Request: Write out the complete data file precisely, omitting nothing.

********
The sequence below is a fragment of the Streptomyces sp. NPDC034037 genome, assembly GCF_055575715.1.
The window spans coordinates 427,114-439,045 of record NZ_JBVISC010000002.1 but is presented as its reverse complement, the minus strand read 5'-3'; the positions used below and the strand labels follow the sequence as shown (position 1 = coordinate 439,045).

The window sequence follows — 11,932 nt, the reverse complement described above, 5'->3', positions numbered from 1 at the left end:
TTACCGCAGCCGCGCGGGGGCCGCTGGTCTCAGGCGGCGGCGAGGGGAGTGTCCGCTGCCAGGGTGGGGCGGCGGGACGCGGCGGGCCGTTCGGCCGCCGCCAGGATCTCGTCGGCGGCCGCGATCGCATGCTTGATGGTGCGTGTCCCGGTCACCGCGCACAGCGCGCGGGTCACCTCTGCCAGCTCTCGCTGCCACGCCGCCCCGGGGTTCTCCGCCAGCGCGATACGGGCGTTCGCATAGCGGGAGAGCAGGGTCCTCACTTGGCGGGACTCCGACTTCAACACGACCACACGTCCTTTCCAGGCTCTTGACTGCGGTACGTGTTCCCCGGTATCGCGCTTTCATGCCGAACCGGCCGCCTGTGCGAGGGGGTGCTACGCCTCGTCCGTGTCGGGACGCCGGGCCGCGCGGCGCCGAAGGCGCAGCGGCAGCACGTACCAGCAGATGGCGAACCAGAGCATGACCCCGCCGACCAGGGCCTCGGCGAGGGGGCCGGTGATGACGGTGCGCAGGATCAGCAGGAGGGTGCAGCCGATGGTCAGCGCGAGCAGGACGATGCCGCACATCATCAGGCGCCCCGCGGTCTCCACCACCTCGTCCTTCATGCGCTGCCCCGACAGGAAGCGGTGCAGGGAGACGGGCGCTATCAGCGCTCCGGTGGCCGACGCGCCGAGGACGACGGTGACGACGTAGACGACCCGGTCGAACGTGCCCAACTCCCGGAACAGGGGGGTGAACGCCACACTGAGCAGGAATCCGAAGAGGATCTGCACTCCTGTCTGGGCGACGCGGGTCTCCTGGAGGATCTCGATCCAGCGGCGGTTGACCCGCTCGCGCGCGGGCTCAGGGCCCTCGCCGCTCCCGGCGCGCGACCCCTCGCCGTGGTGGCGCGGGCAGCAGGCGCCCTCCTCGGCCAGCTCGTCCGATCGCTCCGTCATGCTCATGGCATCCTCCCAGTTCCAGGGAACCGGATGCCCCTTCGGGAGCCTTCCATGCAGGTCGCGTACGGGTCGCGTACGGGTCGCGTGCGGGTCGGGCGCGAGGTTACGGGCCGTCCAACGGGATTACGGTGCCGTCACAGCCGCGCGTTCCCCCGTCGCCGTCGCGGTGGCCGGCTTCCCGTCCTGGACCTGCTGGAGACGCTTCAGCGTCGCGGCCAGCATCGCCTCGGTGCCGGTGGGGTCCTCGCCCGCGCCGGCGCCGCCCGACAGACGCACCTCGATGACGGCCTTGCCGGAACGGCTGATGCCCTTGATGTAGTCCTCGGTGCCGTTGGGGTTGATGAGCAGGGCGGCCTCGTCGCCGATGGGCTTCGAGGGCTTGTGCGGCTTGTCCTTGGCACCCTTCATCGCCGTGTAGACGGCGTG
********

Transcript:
The sequence below is a fragment of the Streptomyces sp. NPDC034037 genome, assembly GCF_055575715.1.
The window spans coordinates 427,114-439,045 of record NZ_JBVISC010000002.1 but is presented as its reverse complement, the minus strand read 5'-3'; the positions used below and the strand labels follow the sequence as shown (position 1 = coordinate 439,045).

The window sequence follows — 11,932 nt, the reverse complement described above, 5'->3', positions numbered from 1 at the left end:
TTACCGCAGCCGCGCGGGGGCCGCTGGTCTCAGGCGGCGGCGAGGGGAGTGTCCGCTGCCAGGGTGGGGCGGCGGGACGCGGCGGGCCGTTCGGCCGCCGCCAGGATCTCGTCGGCGGCCGCGATCGCATGCTTGATGGTGCGTGTCCCGGTCACCGCGCACAGCGCGCGGGTCACCTCTGCCAGCTCTCGCTGCCACGCCGCCCCGGGGTTCTCCGCCAGCGCGATACGGGCGTTCGCATAGCGGGAGAGCAGGGTCCTCACTTGGCGGGACTCCGACTTCAACACGACCACACGTCCTTTCCAGGCTCTTGACTGCGGTACGTGTTCCCCGGTATCGCGCTTTCATGCCGAACCGGCCGCCTGTGCGAGGGGGTGCTACGCCTCGTCCGTGTCGGGACGCCGGGCCGCGCGGCGCCGAAGGCGCAGCGGCAGCACGTACCAGCAGATGGCGAACCAGAGCATGACCCCGCCGACCAGGGCCTCGGCGAGGGGGCCGGTGATGACGGTGCGCAGGATCAGCAGGAGGGTGCAGCCGATGGTCAGCGCGAGCAGGACGATGCCGCACATCATCAGGCGCCCCGCGGTCTCCACCACCTCGTCCTTCATGCGCTGCCCCGACAGGAAGCGGTGCAGGGAGACGGGCGCTATCAGCGCTCCGGTGGCCGACGCGCCGAGGACGACGGTGACGACGTAGACGACCCGGTCGAACGTGCCCAACTCCCGGAACAGGGGGGTGAACGCCACACTGAGCAGGAATCCGAAGAGGATCTGCACTCCTGTCTGGGCGACGCGGGTCTCCTGGAGGATCTCGATCCAGCGGCGGTTGACCCGCTCGCGCGCGGGCTCAGGGCCCTCGCCGCTCCCGGCGCGCGACCCCTCGCCGTGGTGGCGCGGGCAGCAGGCGCCCTCCTCGGCCAGCTCGTCCGATCGCTCCGTCATGCTCATGGCATCCTCCCAGTTCCAGGGAACCGGATGCCCCTTCGGGAGCCTTCCATGCAGGTCGCGTACGGGTCGCGTACGGGTCGCGTGCGGGTCGGGCGCGAGGTTACGGGCCGTCCAACGGGATTACGGTGCCGTCACAGCCGCGCGTTCCCCCGTCGCCGTCGCGGTGGCCGGCTTCCCGTCCTGGACCTGCTGGAGACGCTTCAGCGTCGCGGCCAGCATCGCCTCGGTGCCGGTGGGGTCCTCGCCCGCGCCGGCGCCGCCCGACAGACGCACCTCGATGACGGCCTTGCCGGAACGGCTGATGCCCTTGATGTAGTCCTCGGTGCCGTTGGGGTTGATGAGCAGGGCGGCCTCGTCGCCGATGGGCTTCGAGGGCTTGTGCGGCTTGTCCTTGGCACCCTTCATCGCCGTGTAGACGGCGTG